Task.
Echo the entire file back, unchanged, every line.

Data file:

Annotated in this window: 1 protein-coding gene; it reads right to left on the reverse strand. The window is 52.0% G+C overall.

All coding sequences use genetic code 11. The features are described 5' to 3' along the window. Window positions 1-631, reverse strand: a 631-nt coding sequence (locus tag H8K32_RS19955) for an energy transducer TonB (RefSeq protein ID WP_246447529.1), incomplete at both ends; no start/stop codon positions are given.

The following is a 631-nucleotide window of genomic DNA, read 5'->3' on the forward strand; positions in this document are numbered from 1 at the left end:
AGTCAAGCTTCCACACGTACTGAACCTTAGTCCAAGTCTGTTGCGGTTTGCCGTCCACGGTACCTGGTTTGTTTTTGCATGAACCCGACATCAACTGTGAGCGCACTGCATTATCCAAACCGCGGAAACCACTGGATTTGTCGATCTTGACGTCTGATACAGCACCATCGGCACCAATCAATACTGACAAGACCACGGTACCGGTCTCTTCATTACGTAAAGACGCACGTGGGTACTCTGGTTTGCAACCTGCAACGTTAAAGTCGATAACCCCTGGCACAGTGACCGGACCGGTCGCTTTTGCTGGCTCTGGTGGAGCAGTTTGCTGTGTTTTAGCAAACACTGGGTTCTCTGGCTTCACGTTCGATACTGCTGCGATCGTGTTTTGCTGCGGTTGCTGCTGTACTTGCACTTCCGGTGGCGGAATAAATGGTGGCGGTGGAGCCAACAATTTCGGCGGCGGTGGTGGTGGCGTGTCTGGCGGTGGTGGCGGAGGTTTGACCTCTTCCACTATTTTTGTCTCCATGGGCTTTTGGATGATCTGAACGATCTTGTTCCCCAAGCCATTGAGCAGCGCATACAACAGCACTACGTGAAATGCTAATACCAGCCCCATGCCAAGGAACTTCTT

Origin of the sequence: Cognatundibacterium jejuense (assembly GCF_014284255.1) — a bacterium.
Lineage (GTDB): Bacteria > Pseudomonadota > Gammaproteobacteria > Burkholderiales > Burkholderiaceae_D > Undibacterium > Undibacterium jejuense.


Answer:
Annotated in this window: 1 protein-coding gene; it reads right to left on the reverse strand. The window is 52.0% G+C overall.

All coding sequences use genetic code 11. The features are described 5' to 3' along the window. Window positions 1-631, reverse strand: a 631-nt coding sequence (locus tag H8K32_RS19955) for an energy transducer TonB (RefSeq protein ID WP_246447529.1), incomplete at both ends; no start/stop codon positions are given.

The following is a 631-nucleotide window of genomic DNA, read 5'->3' on the forward strand; positions in this document are numbered from 1 at the left end:
AGTCAAGCTTCCACACGTACTGAACCTTAGTCCAAGTCTGTTGCGGTTTGCCGTCCACGGTACCTGGTTTGTTTTTGCATGAACCCGACATCAACTGTGAGCGCACTGCATTATCCAAACCGCGGAAACCACTGGATTTGTCGATCTTGACGTCTGATACAGCACCATCGGCACCAATCAATACTGACAAGACCACGGTACCGGTCTCTTCATTACGTAAAGACGCACGTGGGTACTCTGGTTTGCAACCTGCAACGTTAAAGTCGATAACCCCTGGCACAGTGACCGGACCGGTCGCTTTTGCTGGCTCTGGTGGAGCAGTTTGCTGTGTTTTAGCAAACACTGGGTTCTCTGGCTTCACGTTCGATACTGCTGCGATCGTGTTTTGCTGCGGTTGCTGCTGTACTTGCACTTCCGGTGGCGGAATAAATGGTGGCGGTGGAGCCAACAATTTCGGCGGCGGTGGTGGTGGCGTGTCTGGCGGTGGTGGCGGAGGTTTGACCTCTTCCACTATTTTTGTCTCCATGGGCTTTTGGATGATCTGAACGATCTTGTTCCCCAAGCCATTGAGCAGCGCATACAACAGCACTACGTGAAATGCTAATACCAGCCCCATGCCAAGGAACTTCTT

Origin of the sequence: Cognatundibacterium jejuense (assembly GCF_014284255.1) — a bacterium.
Lineage (GTDB): Bacteria > Pseudomonadota > Gammaproteobacteria > Burkholderiales > Burkholderiaceae_D > Undibacterium > Undibacterium jejuense.